Delaware Governor John Carney will finally allow his state to legalize adult-use cannabis, despite his personal opposition to legalization.
Late last week, Carney announced that he would allow two new cannabis legalization bills recently passed by the state legislature to take effect. The first of these bills makes it legal for adults 21 and older to possess, use, share and buy up to an ounce of pot. Home grows will remain illegal, though, and minors busted with pot can still be fined $100. This bill will also crack down on “gifting” by preventing people from offering “free” weed in exchange for another purchase.
The second bill will set up the guidelines for a taxed and regulated adult-use cannabis market. State regulators will be authorized to license up to 30 dispensaries in the first 16 months of legalization, and will prioritize applicants who promise to pay their employees a living wage. Legal sales will be taxed at a hefty 15%, and a tiny portion of this revenue will go to fund restorative justice and expungement programs.
Once these bills take effect this Sunday, the “First State” will become the 22nd US state to legalize adult-use cannabis. Adults will be able to smoke and possess weed immediately, but it could take months or even years for the state to roll out retail sales. Every Northeastern US state has now legalized adult-use weed, with the notable exceptions of New Hampshire and Pennsylvania.
Delaware lawmakers actually passed a similar legalization bill last year, but Carney vetoed it. The governor argued that legalization would negatively impact highway safety and make it easier for kids to access weed. Numerous research studies have found that underage cannabis use has actually declined significantly in adult-use states, though. Researchers have found no link between legalization and increased traffic accidents, either.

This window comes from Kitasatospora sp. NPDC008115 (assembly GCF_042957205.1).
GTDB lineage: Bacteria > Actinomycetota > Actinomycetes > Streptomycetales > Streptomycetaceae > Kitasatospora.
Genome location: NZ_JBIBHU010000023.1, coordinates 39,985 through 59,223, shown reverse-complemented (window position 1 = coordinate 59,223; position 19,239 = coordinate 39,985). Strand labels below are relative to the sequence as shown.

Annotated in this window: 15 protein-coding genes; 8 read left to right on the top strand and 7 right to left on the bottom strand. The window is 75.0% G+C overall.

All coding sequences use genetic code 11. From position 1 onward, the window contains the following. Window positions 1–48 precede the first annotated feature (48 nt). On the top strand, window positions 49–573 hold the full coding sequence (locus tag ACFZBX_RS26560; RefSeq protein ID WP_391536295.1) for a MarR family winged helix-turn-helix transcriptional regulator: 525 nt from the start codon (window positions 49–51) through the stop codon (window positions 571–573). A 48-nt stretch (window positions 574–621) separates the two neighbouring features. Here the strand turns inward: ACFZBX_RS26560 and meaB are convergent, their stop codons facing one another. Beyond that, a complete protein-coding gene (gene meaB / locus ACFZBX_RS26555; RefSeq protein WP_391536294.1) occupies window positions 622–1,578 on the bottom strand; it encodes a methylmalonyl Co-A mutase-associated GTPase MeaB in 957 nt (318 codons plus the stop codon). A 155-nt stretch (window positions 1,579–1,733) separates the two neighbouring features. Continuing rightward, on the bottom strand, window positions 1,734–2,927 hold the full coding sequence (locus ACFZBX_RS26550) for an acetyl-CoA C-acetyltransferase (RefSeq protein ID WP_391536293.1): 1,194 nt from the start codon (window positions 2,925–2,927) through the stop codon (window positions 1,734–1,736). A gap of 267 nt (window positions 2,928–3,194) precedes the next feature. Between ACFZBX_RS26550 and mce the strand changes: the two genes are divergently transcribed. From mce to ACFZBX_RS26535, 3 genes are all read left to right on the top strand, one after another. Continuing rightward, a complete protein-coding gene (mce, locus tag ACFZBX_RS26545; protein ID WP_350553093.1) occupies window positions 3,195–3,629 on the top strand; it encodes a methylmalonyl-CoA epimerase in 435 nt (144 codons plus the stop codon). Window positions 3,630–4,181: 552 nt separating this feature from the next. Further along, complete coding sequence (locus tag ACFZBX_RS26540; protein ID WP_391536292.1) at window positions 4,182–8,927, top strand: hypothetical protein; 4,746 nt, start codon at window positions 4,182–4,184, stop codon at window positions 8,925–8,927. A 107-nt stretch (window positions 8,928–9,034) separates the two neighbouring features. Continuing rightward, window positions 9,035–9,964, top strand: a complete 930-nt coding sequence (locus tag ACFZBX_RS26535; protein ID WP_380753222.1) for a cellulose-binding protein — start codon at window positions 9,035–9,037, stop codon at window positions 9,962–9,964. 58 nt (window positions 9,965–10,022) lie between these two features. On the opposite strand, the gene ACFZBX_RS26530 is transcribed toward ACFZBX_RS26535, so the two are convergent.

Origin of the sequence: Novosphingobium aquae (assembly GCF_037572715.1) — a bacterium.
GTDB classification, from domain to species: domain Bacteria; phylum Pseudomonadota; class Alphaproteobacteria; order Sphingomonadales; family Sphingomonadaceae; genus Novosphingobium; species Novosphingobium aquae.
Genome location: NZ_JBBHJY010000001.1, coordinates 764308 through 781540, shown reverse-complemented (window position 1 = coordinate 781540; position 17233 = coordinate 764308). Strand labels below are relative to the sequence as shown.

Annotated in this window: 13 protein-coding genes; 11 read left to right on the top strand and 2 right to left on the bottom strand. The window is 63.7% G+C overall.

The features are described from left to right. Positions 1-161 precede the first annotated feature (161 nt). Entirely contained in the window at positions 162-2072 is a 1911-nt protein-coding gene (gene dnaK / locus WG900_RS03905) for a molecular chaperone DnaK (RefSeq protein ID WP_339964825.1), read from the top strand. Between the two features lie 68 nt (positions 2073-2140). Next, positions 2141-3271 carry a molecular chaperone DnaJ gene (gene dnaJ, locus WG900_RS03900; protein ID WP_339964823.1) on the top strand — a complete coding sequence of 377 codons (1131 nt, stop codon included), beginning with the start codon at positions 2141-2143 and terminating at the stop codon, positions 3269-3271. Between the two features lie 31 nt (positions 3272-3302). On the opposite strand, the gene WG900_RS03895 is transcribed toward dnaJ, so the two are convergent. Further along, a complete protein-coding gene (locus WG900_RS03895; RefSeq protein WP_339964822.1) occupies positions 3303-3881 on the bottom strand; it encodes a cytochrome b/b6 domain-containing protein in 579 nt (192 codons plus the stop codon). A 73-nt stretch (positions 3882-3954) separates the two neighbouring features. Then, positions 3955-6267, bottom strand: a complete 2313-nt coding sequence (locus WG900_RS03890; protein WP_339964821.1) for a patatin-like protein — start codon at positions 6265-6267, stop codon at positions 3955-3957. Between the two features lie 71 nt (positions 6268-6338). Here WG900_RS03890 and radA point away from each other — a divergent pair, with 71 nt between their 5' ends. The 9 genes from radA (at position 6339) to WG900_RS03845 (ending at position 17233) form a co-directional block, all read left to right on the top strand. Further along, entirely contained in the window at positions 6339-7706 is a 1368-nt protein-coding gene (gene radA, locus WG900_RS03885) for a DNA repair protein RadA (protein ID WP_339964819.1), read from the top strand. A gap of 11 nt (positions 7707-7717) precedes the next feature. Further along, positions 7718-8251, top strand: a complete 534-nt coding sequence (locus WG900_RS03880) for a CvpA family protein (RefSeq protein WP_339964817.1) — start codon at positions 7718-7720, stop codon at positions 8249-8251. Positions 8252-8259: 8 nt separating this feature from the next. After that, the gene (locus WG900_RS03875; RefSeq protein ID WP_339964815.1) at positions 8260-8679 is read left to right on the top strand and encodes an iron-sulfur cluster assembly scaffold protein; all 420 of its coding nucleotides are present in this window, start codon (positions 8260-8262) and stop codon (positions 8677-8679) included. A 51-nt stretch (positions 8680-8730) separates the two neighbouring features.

The science hasn't changed Carney's opinions on legalization, but he has come to accept the inevitability of reform anyway. In a recent statement, the governor said that he refused to sign the legalization bills into law due to the very same concerns he cited last year. But rather than vetoing them again, he will allow them to take effect without his signature.
“As I’ve consistently said, I believe the legalization of recreational marijuana is not a step forward,” said Carney in his press release. “I support both medical marijuana and Delaware’s decriminalization law because no one should go to jail for possessing a personal use quantity of marijuana. And today, they do not.”
“I want to be clear that my views on this issue have not changed,” he continued. “And I understand there are those who share my views who will be disappointed in my decision not to veto this legislation. I came to this decision because I believe we’ve spent far too much time focused on this issue, when Delawareans face more serious and pressing concerns every day. It’s time to move on.”
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